Skip to main content

The Song That Sent India on a Murderous Rage!

Shall I aim for a Grammy next? Actor Dhanush strikes a pose while recording for the song Why This Kolaveri, Di?



If SMSs and online status updates carry quirky messages such as ‘cow-u, cow-u, holy cow-u, I want you here now-u’, you can blame it on the actor-music director duo of Dhanush and Anirudh Ravichander, the people behind the hit song Why This Kolaveri, Di.


Bangalore: Outlandish as it may seem, you would hardly expect the singer of a chartbuster that is doing the rounds in social networking sites to completely play down the phenomenon. But, actor Dhanush - better known as the son-in-law of Superstar Rajinikanth - who is also the singer of the latest internet sensation that is Why This Kolaveri, Di (which approximates to, why this murderous rage, girl), chooses to do exactly that. "We cannot plan such things. It was an honest effort," he insists.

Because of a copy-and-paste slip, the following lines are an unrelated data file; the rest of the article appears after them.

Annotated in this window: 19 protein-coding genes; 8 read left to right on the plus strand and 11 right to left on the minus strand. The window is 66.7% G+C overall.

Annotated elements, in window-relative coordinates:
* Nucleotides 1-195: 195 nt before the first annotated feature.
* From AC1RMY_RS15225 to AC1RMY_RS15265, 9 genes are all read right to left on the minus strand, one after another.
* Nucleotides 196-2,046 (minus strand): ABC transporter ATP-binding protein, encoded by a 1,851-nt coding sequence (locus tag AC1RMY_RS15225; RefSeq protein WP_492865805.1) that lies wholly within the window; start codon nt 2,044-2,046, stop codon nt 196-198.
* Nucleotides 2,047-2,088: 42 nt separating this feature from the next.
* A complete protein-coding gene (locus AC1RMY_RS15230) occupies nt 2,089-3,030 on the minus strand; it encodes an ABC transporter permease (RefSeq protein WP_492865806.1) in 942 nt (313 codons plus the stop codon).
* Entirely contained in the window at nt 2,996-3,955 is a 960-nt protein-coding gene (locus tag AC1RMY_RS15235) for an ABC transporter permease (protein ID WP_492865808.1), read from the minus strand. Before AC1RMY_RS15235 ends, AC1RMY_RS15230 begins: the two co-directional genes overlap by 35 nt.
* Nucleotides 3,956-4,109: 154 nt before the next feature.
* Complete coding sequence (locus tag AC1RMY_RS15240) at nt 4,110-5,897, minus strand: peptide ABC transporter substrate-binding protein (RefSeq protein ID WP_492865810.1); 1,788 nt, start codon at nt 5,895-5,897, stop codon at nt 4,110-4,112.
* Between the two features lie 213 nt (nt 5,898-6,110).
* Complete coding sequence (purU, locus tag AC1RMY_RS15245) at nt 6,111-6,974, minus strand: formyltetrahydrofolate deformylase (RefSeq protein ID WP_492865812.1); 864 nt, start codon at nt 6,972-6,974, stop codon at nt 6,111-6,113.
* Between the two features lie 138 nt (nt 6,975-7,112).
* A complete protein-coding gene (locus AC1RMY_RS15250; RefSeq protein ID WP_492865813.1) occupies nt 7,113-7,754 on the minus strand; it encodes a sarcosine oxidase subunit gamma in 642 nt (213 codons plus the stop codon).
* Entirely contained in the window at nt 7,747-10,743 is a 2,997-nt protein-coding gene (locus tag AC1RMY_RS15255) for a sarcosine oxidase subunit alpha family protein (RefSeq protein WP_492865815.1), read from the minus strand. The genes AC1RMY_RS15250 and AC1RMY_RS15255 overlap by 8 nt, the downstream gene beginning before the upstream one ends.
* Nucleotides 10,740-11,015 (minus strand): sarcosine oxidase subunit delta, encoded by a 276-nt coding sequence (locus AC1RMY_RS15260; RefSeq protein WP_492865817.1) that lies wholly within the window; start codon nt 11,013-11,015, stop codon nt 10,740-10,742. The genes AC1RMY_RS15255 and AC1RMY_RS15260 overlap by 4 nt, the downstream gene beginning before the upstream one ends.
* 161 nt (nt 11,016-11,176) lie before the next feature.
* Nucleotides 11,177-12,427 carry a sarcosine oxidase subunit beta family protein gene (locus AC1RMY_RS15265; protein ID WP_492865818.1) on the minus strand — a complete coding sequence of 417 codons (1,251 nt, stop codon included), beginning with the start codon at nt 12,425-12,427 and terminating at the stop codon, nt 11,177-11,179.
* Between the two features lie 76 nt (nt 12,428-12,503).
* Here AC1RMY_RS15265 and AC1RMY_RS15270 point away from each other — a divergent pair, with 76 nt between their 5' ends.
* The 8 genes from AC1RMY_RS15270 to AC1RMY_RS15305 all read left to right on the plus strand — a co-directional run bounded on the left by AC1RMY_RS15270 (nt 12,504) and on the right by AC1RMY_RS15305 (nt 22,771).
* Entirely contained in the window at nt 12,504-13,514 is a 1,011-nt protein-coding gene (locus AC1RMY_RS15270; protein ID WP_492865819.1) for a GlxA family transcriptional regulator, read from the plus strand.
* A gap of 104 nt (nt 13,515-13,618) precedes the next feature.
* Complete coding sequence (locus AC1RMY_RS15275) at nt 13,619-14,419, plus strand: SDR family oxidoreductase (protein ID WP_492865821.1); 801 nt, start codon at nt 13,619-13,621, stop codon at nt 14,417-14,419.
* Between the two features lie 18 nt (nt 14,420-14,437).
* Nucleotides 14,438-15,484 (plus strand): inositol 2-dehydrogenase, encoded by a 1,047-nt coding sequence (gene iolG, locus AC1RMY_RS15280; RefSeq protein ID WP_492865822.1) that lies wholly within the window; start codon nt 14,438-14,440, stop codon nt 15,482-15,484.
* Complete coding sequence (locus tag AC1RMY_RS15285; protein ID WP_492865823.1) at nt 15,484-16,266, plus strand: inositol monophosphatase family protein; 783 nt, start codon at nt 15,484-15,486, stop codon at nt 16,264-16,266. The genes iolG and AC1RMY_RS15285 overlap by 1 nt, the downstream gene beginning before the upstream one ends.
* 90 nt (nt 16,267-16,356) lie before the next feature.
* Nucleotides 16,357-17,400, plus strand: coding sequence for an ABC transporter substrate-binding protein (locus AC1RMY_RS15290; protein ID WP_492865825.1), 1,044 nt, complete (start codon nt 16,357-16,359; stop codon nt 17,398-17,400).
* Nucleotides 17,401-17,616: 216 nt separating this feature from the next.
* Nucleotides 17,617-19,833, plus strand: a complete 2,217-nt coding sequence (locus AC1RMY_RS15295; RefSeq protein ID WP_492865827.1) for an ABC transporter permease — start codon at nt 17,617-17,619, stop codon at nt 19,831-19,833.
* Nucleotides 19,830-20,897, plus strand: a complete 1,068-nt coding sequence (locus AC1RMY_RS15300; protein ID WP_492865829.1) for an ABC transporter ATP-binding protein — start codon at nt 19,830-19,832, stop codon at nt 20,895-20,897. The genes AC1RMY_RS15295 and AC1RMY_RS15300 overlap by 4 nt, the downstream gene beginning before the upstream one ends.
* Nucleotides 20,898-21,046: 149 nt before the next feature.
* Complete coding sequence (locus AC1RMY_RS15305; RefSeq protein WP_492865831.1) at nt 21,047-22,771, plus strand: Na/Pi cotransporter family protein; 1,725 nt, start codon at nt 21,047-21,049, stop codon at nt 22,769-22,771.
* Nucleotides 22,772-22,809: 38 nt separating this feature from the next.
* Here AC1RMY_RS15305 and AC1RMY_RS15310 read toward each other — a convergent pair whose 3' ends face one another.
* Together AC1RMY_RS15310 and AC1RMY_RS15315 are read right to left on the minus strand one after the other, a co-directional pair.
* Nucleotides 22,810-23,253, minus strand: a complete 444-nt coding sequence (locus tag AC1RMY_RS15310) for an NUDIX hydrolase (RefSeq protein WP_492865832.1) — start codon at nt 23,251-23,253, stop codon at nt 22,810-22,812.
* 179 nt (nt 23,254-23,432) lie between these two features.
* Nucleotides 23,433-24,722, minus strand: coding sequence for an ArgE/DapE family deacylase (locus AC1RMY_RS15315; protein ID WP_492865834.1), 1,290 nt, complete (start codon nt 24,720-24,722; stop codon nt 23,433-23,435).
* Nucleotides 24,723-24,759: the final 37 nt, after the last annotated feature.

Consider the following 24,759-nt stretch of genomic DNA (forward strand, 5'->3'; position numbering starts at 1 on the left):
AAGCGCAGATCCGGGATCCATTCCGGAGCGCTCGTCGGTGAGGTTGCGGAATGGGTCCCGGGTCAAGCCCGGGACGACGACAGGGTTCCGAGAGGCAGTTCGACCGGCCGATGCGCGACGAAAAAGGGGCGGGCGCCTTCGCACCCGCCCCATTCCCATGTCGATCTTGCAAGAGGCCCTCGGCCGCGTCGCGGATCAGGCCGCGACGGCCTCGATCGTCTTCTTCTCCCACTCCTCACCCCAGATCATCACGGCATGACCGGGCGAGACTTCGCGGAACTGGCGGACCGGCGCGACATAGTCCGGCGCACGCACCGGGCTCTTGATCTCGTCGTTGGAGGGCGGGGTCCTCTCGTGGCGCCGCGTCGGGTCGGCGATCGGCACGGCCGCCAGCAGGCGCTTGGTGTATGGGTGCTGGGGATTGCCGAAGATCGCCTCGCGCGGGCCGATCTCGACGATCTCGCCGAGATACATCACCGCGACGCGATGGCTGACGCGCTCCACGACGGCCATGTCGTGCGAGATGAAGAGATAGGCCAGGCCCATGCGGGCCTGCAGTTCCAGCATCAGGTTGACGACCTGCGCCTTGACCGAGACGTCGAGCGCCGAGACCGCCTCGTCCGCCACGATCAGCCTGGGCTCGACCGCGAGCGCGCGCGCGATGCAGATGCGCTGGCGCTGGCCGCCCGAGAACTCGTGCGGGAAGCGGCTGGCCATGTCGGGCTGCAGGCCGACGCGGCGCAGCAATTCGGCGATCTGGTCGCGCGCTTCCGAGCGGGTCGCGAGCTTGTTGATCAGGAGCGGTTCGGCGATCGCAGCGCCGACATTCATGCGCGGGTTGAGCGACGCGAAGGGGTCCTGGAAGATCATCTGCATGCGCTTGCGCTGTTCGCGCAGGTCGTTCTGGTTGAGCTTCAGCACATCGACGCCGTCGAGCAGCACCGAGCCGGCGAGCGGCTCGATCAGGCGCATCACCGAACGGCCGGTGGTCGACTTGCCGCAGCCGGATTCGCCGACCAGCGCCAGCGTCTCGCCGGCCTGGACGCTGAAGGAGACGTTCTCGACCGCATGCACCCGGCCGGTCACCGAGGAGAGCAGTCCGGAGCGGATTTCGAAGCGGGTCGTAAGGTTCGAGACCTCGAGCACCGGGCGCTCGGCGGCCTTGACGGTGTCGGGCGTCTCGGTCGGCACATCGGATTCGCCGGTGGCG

The actor says he does not know why he had to zero upon the word kolaveri as the catchphrase for the song. "We do not know why. We think the concept is new,” says Dhanush, who had recently won the best actor national award for his performance in the Tamil movie Aadukalam. He details that he was keen on using common English words, such as ‘holy cow’, which anyone can understand to enable that connect with the listener.

Unsurprisingly, the composer of the song, Anirudh Ravichander, too, is elated; in his own words, he is on Cloud number 9. "Not in my wildest dreams did I expect such a huge hit, that too with my very first song." He adds that Aishwarya Dhanush – with whom his association dates back to two years, when he used to compose music for her short films – explained that the situation demanded a song that deals with love failure. “In 10 minutes I was ready with a tune and in about 20 minutes, Dhanush with the lyrics.”